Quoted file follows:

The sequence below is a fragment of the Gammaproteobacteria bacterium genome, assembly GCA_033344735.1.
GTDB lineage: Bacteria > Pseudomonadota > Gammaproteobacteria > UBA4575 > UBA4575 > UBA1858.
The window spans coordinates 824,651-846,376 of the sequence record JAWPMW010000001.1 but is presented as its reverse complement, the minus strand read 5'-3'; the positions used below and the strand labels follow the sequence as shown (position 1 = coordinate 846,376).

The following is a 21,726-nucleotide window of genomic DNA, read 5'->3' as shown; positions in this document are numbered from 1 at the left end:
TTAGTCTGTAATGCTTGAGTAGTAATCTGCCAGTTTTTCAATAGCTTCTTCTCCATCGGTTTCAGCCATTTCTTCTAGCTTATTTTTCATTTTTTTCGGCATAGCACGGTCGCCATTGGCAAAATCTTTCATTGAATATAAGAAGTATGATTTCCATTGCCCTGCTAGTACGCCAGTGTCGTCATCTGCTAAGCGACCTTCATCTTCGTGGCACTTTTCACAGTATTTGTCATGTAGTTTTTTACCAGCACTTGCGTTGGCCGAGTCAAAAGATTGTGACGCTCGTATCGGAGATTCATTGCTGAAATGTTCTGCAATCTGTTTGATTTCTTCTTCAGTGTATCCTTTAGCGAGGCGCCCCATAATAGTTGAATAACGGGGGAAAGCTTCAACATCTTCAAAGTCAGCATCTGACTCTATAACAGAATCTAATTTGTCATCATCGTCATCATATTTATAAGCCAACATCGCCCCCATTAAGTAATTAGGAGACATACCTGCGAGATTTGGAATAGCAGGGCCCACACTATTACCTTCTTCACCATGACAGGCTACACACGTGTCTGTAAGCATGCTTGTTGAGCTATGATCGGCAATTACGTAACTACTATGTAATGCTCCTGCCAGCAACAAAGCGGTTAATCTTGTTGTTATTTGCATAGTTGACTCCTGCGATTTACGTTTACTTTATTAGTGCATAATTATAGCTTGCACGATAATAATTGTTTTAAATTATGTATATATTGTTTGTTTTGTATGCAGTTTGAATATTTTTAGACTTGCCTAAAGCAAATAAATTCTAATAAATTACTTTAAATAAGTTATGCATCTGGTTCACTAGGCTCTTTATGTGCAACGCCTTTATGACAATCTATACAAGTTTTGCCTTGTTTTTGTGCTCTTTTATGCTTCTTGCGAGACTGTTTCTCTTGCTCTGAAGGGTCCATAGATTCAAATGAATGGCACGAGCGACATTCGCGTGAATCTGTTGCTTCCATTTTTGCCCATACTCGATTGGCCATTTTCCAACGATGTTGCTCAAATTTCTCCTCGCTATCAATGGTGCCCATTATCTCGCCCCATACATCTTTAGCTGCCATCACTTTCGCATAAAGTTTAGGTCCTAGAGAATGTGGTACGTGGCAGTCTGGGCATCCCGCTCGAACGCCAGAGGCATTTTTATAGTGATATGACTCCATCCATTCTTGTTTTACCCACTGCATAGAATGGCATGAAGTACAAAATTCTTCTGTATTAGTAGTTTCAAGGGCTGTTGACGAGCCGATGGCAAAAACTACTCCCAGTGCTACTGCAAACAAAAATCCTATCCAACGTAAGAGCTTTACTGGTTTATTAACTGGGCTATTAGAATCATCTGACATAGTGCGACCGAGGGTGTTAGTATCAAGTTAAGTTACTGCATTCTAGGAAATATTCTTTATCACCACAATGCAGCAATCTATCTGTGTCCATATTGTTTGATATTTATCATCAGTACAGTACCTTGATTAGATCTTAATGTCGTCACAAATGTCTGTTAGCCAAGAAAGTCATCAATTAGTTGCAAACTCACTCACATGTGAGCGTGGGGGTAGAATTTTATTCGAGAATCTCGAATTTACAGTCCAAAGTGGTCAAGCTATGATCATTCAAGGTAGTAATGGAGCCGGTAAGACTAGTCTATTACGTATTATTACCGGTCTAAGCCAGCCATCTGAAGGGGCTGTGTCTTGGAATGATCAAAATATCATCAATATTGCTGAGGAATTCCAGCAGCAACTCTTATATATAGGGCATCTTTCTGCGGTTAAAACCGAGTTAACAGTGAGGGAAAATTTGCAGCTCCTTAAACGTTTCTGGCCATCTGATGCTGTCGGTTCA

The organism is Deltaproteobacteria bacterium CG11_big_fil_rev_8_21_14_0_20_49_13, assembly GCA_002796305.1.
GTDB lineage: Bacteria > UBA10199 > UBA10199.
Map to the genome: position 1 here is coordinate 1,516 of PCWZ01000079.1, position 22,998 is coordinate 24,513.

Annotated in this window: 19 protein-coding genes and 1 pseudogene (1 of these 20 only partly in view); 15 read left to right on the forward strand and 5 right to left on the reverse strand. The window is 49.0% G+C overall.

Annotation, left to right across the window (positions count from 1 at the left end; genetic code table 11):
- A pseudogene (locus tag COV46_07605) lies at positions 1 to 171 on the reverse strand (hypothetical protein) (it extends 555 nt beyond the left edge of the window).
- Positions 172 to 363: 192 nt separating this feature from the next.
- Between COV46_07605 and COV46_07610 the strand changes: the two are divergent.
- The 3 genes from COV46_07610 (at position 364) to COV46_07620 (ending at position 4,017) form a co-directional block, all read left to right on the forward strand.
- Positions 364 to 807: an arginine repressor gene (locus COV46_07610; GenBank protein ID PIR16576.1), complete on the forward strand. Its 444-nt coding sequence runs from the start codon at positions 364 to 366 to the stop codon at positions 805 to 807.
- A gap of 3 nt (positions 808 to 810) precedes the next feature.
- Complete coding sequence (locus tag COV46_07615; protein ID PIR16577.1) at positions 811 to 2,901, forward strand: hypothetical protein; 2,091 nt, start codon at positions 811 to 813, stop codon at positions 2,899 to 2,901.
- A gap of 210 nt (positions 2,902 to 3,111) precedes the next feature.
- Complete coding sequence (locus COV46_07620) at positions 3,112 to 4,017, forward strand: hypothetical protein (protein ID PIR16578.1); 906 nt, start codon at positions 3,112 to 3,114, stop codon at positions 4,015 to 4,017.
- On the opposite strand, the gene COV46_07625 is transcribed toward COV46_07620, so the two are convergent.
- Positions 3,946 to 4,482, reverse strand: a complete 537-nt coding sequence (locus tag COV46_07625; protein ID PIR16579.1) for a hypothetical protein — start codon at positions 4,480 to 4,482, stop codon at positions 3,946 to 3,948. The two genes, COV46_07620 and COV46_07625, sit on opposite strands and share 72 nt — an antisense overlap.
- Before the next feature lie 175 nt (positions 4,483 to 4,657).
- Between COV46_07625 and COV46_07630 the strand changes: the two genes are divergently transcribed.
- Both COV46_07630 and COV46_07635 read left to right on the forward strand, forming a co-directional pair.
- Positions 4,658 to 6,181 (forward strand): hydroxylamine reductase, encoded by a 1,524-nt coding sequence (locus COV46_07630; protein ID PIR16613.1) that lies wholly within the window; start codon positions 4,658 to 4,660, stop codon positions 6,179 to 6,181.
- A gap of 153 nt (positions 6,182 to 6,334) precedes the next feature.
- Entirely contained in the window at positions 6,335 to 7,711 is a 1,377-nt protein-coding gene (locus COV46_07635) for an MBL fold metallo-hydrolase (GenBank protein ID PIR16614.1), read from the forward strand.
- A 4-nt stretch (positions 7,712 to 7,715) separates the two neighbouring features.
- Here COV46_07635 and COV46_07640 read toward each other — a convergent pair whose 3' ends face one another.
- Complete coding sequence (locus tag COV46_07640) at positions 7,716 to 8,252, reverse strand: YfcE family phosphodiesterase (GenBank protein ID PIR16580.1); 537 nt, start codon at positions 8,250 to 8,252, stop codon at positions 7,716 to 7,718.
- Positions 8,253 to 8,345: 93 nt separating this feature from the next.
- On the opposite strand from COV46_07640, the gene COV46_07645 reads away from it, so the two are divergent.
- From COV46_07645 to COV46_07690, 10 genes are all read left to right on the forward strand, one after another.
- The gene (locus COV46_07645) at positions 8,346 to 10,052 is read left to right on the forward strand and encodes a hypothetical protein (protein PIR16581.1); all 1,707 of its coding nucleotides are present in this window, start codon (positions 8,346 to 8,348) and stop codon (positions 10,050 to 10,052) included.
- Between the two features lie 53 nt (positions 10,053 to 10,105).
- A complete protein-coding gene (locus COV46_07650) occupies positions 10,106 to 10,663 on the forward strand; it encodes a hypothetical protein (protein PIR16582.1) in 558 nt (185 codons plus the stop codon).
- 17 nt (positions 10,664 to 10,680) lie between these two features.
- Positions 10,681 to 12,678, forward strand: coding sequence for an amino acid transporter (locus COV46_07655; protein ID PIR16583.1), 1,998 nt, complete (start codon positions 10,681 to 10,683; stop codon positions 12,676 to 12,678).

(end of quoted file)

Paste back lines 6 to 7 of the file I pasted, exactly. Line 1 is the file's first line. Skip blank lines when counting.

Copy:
The organism is Deltaproteobacteria bacterium CG11_big_fil_rev_8_21_14_0_20_49_13, assembly GCA_002796305.1.
GTDB lineage: Bacteria > UBA10199 > UBA10199.